The risk management process begins with identification - to examine a project "concept" for potential risks that could either threaten the project process itself, or the project outcome. But identification is only the beginning. It takes awareness and creative thinking to go beyond the analysis stage and figure out what comes next --- to pick the best option for risk control. This article explores the top three alternatives. Read on for more.
Once probable risks are identified, they must then be examined and evaluated to determine the level of impact (consequenc) - i.e. will there be a negative impact, and how serious will it be? If the impact is serious, that raises another question - i.e. is the negative impact sufficiently serious as to warrant further action? If the answer is yes, management steps must be initiated for appropriate risk control. This is where the planning part comes in - to size up the options and make the best selections for responsive action. Read More: Planning for Project Governance
Your first step in the risk control process is to determine the need. At this point, you may have taken steps to acknowledge the potential impact of risks, but awareness may not be enough. While you may choose to accept one or more types of risks, you may not be willing, or able, to withstand others. And, considering the time, effort and potential cost of risk control strategies, any such effort should be expended wisely.
Based on an analysis of probable risks, you may decide that you can withstand additional project expenses, but not schedule delays. As a result, you can focus your mitigation and control efforts onto timing risks, knowing that you could absorb certain increases in expenditures. Or, if your project schedule is aggressive, with limited time for risk analysis and control, you may decide to deal only with the most serious types of risks, taking your chances with others.
After completion of the risk "evaluation" process, you will be prepared to tackle the next step ... the formation of specific strategies for risk management and control. These strategies can include acceptance, avoidance or mitigation.
To acknowledge the risk, but decide that any actions to avoid or mitigate the risk can be too costly or time consuming. Or, it may just be possible that the risk cannot be avoided or mitigated in any meaningful way, and the benefits of the project far outweigh the risks.
To take action that will eliminate the risk in entirety. Depending upon the circumstances, you may need to change project scope, modify project plans, hire additional resources, or adopt different technical solutions. Avoidance can be costly, but it may be the only way to achieve project deliverables.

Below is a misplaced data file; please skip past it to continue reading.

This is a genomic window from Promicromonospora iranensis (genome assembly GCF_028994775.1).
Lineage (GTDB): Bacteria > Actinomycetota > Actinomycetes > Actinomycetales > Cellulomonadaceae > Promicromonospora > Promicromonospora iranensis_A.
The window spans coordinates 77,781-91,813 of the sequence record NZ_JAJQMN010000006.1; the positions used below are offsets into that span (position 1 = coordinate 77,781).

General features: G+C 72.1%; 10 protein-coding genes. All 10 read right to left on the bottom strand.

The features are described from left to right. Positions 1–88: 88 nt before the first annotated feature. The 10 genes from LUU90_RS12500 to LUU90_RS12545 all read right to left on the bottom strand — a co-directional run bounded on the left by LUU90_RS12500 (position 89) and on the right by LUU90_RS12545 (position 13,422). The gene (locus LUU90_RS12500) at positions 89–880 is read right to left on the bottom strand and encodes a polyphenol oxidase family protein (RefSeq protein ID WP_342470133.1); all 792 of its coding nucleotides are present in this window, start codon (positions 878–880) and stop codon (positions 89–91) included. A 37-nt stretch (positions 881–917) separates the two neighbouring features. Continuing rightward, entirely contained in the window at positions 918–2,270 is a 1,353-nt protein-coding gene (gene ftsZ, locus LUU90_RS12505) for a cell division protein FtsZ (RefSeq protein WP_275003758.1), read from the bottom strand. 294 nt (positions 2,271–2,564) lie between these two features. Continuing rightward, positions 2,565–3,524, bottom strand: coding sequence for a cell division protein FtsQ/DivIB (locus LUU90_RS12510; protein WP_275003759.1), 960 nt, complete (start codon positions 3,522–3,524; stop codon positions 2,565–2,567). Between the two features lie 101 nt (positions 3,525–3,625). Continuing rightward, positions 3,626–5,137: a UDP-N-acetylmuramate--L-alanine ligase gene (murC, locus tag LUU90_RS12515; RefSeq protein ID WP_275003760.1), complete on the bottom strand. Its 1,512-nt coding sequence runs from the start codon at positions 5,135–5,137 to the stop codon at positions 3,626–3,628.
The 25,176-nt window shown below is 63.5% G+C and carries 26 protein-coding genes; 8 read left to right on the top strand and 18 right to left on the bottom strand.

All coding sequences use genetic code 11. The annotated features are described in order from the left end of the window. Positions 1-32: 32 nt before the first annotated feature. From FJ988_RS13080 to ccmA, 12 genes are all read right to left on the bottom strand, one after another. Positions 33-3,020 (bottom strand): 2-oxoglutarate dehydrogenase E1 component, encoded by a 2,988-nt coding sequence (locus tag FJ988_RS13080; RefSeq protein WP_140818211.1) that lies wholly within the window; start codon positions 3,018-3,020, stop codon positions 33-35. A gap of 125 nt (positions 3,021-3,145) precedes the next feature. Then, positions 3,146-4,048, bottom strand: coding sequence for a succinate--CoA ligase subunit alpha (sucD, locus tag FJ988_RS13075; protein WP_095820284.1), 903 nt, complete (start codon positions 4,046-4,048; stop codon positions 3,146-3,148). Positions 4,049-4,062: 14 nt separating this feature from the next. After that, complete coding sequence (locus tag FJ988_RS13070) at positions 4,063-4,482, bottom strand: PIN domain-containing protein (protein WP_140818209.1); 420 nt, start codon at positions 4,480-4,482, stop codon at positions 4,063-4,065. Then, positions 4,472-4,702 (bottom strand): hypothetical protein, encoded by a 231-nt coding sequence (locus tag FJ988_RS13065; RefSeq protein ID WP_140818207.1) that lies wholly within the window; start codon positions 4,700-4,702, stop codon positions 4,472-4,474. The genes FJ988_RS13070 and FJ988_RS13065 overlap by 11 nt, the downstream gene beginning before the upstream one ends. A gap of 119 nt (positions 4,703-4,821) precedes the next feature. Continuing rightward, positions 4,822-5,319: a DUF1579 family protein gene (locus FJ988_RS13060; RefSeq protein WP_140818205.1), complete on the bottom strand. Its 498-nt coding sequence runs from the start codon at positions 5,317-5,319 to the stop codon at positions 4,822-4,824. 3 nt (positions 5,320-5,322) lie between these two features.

To take action that will minimize the potential impact of any given risk through the analysis and consideration of alternative solutions. In essence, this is a combination of acceptance and avoidance. You can alter plans and schedules, and take specific actions to minimize the chance that a risk will occur. And, you can also develop alternate plans to be enacted should the risk actually occur .... "i.e. if this happens, I will do that, but until then, I will stick with the original plan". In other words, you can be prepared in either event. While mitigating strategies provide the best of both worlds, that benefit cannot be realized without some expense in terms of time, equipment and staff resources.
Every process needs a starting point, and when options are viewed in a structured manner, decision making is made easier and more readily justifiable. Whether you choose to accept, avoid or mitigate a given risk will vary based on specific needs, issues and circumstances.
“Risk control” is a critical juncture in the risk management process. Every effort to control and mitigate risk has a price - in terms of time, money or resources. Before any action is taken to accept, avoid, or mitigate, these costs must be carefully considered. Risk control strategies must be carefully aligned with project needs, value and overall priority. Furthermore, risk control strategies must consider the impact that the risk could have on the project to ensure that control efforts are well placed.
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There's no doubt about it - projects are risky propositions. Surrounding conditions are unpredictable - sometimes capabilities meet demands, and sometimes they don't But one thing is for sure -- you are always expected to deliver. That's what strategic fast tracking is for -- to make sure you can deliver even when project conditions are not what you need them to be.